Percy Jackson: Add-On Books Get Rave Reviews

An addendum to Percy Jackson: The Movie and Edith Hamilton’s Mythology.

It’s always sad when a really great series ends, so there are always “add-on” books to prolong the experience but are not really the same as the book series. My daughter LOVED, LOVED, LOVED the Percy Jackson series so much that she also got really into Edith Hamilton’s Mythology. She’s been begging for the “add-on” books. I got her The Ultimate Guide through Scholastic at school and she told me that it helps her to understand the series better. Now she wants the other two. Will I buy them? Of course! It is really sad when a great series ends so why not?! Read more…

Book that Changed Robert F. Kennedy, Jr’s Life…Really!

My Side of the Mountain By Jean Craighead George

If you ever truly wondered if books are living changing, I give you this forward by Robert F. Kennedy, Jr. from Frightful’s Mountain:

“…I thought the Craigheads might be the only family in America that was having more fun than the Kennedys. Obssessed with falcons as I was from birth, I read My Side of the Mountain in 1964. … I entered Millbrook upstate New York drawn by its informal falconry program….My experience as a young falconer accounts in large part for my lifelong devotion to raptors and my continued interest in natural history….My years as a falconer helped drive my own career choice as an environmental lawyer and advocate. The knowledge and experience I acquired from falconers have marked my life and made me a far more effective advocate on nature’s behalf.” Read more…

Pippi Longstocking meets Anne of Green Gables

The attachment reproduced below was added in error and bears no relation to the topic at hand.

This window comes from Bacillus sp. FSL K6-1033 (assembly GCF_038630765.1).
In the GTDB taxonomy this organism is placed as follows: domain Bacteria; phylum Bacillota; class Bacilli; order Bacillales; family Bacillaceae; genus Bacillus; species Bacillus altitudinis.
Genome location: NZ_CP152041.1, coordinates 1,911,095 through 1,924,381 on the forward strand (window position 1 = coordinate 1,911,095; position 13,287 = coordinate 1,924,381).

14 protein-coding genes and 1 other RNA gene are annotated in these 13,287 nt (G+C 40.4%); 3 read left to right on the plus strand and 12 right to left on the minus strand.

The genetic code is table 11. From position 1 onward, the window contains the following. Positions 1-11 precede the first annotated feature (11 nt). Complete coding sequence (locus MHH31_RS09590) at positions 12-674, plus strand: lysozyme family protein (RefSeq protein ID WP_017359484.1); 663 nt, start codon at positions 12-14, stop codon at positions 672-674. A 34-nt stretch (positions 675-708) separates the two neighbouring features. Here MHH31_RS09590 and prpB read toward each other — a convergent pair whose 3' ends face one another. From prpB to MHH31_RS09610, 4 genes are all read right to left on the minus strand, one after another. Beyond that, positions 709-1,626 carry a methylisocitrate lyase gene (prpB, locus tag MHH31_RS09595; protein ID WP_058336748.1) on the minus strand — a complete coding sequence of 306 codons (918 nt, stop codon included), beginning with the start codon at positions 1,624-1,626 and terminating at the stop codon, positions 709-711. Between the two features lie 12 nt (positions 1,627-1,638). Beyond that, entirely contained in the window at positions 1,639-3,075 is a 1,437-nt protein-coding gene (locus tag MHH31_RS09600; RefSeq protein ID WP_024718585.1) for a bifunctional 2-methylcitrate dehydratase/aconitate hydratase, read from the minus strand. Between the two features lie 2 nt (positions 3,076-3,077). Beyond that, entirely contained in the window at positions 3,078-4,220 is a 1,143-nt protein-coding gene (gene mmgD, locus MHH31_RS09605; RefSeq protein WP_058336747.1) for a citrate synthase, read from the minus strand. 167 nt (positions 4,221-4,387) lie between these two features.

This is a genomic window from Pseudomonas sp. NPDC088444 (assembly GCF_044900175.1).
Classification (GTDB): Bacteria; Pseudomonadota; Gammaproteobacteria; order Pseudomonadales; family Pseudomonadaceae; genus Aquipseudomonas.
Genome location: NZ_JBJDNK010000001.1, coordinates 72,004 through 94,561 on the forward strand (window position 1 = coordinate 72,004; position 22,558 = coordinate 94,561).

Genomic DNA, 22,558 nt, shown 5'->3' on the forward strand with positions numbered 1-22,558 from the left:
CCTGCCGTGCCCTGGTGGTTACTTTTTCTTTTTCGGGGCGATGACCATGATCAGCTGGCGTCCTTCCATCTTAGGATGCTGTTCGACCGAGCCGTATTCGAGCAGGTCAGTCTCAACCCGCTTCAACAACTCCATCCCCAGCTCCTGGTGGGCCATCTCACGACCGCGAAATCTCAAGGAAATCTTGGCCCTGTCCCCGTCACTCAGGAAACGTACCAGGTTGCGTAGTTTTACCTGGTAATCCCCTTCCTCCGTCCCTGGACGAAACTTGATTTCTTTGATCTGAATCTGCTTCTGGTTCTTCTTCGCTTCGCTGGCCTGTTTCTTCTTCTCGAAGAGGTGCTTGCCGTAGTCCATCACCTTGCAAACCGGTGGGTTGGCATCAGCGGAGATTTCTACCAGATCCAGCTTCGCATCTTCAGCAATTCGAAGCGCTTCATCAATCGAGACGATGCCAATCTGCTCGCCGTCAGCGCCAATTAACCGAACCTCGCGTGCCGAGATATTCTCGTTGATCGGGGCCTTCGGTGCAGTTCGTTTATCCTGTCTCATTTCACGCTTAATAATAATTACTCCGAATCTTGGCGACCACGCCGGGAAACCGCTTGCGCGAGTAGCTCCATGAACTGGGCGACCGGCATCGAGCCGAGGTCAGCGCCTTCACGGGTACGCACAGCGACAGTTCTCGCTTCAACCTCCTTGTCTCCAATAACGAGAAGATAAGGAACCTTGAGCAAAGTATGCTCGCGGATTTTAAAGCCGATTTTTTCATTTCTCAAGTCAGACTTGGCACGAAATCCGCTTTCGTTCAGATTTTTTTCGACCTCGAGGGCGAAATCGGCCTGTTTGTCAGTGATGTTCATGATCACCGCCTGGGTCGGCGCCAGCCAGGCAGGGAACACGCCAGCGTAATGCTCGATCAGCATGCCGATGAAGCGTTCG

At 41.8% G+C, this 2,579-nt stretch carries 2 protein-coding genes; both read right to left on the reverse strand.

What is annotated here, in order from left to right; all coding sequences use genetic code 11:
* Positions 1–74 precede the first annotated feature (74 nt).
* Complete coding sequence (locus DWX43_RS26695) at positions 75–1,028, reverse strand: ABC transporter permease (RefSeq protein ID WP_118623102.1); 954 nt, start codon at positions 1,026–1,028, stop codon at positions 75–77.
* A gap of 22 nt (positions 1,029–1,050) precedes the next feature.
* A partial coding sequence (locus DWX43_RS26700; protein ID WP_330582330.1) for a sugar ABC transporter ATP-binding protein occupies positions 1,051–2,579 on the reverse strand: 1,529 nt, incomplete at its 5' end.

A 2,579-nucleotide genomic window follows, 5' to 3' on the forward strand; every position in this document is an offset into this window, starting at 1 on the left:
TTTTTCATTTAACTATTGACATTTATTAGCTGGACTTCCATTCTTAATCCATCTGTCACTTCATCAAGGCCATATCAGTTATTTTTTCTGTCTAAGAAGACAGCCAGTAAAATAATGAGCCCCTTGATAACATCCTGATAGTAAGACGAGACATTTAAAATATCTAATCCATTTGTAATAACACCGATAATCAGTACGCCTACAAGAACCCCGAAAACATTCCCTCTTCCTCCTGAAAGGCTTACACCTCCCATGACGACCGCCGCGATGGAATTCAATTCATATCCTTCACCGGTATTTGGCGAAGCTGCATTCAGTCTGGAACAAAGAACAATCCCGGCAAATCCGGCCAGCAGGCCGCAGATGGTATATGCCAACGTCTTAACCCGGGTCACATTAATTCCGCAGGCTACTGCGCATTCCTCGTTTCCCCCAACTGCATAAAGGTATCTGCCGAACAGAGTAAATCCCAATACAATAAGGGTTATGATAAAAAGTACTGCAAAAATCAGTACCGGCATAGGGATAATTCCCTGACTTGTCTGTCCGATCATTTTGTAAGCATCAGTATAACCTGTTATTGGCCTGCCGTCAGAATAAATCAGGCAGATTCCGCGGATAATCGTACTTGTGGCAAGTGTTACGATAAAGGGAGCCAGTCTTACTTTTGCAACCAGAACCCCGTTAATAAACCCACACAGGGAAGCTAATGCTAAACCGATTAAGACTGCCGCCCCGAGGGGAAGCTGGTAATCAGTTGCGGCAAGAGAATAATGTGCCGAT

Strong Role Models for Girls in Chapter Books

Everything on a Waffle by Polly Horvath is Pippi Longstocking meets Anne of Green Gables combined with a Newbery Honor Award full of entertaining characters living in a small fishing village in Canada. Everyone in Coal Harbor, British Columbia is convinced that  11-year-old Primrose Squarp is an orphan after her mother sets sail after her fisherman  father during a big storm and both don’t return except Primrose who knows they will return deep inside her heart.  Her uncle Jack is recruited to take care of her and he is convinced that Coal Harbor can be converted from a dying fishing village to a tourist destination.  Primrose’s faith in her parents’ return tests the patience of those around her as she fails to accept their “death” by asking the doubters, “Didn’t you ever believe anything just because you knew it was true?” Read more…

Immigrant Story: In The Year of the Boar

Immigration Books for 4th Grade

My 4th grader is doing a unit on immigration at school and everyone in her grade is reading one of four books. In the Year of the Boar and Jackie Robinson is not one of the books, but, nevertheless, it’s also a story about immigration and adjustment from an 8-year-old perspective. Granted, Shirley Temple Wong who emigrates with her mother to join her engineer father in Brooklyn, New York, has the “white-collar, educated Asian” immigrant experience. This includes a graduate degree in science or math for the father, a place to live, food to eat, and, sometimes, a loving, intact family. Read more…